It’s got me so freaked out that the day that I substituted “eyed” for “I’d”, I googled demon possession and brain tumor pathology. Because seriously! How is this not a sign of something being majorly frakked in my noggin?? My brain is melting together, you guys! The orderliness of my previously awesome cerebral cortex is breaking down into chaos!

I have an alternative theory that my synethesia is spreading…that in addition to my spatial-sequence synesthesia*, where my brain has made connections between the flow of time and the three-dimensional world, my brain is now forming connections between words that have similarities. This would be a far cooler explanation than a brain tumor, and it’s the only reason I haven’t fled to the nearest neurologist’s office for every expensive brain scan available.

Or it could just be that I’m getting old and losing a bit of my mental faculties. But I think I’ll stick with the synesthesia theory.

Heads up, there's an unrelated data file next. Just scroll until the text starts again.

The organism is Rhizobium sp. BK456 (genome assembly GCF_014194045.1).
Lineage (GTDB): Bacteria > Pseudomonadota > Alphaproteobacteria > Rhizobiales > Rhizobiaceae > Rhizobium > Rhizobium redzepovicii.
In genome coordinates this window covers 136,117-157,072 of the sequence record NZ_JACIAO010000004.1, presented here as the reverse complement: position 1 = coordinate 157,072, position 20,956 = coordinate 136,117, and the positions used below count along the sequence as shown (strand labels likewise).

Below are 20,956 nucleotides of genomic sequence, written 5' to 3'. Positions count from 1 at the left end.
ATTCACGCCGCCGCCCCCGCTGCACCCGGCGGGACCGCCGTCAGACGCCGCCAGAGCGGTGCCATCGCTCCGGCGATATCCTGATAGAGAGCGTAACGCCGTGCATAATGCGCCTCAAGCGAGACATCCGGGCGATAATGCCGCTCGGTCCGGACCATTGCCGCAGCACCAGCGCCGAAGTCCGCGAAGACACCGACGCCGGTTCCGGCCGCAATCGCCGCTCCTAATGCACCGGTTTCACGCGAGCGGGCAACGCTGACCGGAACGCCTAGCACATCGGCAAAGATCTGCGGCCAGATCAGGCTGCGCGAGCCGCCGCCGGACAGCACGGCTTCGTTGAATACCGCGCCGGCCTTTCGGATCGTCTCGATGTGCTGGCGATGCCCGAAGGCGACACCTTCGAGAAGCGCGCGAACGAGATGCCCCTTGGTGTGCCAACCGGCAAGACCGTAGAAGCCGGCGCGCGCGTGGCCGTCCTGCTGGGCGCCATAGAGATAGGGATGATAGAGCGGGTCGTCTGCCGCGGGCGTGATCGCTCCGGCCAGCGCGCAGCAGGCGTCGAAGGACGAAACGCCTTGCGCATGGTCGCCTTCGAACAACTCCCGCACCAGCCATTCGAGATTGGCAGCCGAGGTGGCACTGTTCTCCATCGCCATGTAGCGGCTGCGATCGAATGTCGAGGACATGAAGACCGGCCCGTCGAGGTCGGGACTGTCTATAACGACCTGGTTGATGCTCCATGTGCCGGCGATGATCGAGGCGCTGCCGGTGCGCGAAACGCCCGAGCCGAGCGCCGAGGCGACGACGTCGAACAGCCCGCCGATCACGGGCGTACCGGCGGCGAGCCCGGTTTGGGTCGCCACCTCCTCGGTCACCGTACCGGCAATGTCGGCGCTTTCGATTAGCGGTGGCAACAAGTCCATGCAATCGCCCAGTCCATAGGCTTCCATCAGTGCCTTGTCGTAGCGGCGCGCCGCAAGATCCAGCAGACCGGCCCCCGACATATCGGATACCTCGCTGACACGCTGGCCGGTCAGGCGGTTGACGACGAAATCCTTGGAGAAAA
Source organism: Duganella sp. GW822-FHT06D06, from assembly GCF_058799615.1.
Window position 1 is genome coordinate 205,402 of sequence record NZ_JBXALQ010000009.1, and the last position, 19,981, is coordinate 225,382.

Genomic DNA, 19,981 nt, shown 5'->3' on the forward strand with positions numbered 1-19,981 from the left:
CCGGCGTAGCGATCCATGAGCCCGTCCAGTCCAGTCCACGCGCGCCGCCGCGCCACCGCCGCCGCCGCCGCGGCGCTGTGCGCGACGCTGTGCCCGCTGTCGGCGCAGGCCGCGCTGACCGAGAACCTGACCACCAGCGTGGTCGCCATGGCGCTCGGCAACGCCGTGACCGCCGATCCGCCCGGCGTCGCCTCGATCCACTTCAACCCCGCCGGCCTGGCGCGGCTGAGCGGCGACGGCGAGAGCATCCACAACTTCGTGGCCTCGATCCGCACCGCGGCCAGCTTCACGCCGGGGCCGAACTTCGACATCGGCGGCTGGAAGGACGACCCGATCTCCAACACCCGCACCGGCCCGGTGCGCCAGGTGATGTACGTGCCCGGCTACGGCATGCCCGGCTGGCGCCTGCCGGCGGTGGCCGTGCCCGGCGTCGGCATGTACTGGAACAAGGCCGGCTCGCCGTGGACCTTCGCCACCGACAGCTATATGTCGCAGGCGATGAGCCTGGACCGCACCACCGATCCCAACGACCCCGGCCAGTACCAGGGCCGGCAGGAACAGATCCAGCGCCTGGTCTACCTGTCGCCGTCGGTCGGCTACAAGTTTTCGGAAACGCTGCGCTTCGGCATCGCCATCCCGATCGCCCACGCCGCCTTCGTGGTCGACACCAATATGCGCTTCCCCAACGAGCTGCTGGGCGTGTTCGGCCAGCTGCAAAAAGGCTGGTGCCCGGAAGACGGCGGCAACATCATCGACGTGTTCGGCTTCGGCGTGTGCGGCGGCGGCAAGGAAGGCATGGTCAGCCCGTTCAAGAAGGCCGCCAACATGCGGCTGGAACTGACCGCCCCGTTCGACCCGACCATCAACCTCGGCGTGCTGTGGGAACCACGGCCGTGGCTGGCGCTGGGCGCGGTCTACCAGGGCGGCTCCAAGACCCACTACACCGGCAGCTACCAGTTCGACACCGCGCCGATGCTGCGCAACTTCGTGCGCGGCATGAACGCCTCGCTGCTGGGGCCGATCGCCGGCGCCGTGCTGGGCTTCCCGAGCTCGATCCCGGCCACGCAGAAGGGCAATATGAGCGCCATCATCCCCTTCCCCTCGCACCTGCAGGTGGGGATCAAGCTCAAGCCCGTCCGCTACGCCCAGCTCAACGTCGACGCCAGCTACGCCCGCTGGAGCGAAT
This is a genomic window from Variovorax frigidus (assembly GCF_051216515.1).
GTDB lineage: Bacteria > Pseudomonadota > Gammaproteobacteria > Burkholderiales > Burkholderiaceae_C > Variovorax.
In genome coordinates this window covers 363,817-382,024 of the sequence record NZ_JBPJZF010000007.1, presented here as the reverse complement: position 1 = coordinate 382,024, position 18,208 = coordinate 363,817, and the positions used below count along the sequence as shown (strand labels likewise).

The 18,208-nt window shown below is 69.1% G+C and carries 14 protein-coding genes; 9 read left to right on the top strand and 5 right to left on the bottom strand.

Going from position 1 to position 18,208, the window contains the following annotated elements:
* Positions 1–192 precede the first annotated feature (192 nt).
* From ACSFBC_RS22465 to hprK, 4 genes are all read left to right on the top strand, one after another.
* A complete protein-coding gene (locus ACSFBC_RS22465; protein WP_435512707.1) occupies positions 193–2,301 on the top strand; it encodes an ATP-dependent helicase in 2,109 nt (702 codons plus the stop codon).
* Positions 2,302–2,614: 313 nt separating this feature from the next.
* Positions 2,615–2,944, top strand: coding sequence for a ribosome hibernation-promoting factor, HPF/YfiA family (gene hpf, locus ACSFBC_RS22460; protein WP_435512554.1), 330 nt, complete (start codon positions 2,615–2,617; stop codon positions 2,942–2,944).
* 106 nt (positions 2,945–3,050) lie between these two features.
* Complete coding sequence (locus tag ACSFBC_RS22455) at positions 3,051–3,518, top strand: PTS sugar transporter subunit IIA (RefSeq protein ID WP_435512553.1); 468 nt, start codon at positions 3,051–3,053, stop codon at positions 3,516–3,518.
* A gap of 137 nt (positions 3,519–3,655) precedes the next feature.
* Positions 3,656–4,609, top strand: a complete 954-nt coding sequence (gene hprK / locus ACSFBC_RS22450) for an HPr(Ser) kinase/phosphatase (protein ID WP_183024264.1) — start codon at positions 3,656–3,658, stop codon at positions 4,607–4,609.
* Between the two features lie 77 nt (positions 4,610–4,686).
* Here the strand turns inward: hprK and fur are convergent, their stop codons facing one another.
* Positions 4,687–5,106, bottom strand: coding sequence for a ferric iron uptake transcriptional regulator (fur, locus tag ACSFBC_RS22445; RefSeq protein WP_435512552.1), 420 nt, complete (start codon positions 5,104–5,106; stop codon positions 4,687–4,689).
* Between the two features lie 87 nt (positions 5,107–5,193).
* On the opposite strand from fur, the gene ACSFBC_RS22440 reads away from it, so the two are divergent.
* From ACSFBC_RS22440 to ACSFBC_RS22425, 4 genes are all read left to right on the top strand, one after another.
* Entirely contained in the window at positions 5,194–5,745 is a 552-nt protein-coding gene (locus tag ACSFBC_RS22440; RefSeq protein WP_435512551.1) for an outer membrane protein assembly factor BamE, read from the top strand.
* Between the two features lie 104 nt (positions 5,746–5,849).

*(For those new to the show, yes, I have spatial-sequence synesthesia, which that link up there explains very succintly:  “In spatial-sequence, or number form synesthesia, numbers, months of the year, and/or days of the week elicit precise locations in space (for example, 1980 may be “farther away” than 1990), or may have a (three-dimensional) view of a year as a map (clockwise or counterclockwise).” My synethesia is strongest in relation to time, but I experience it with all number forms (hence the number form link). And that is the cool fact about me for today.)


The Inevitable Inaugural Post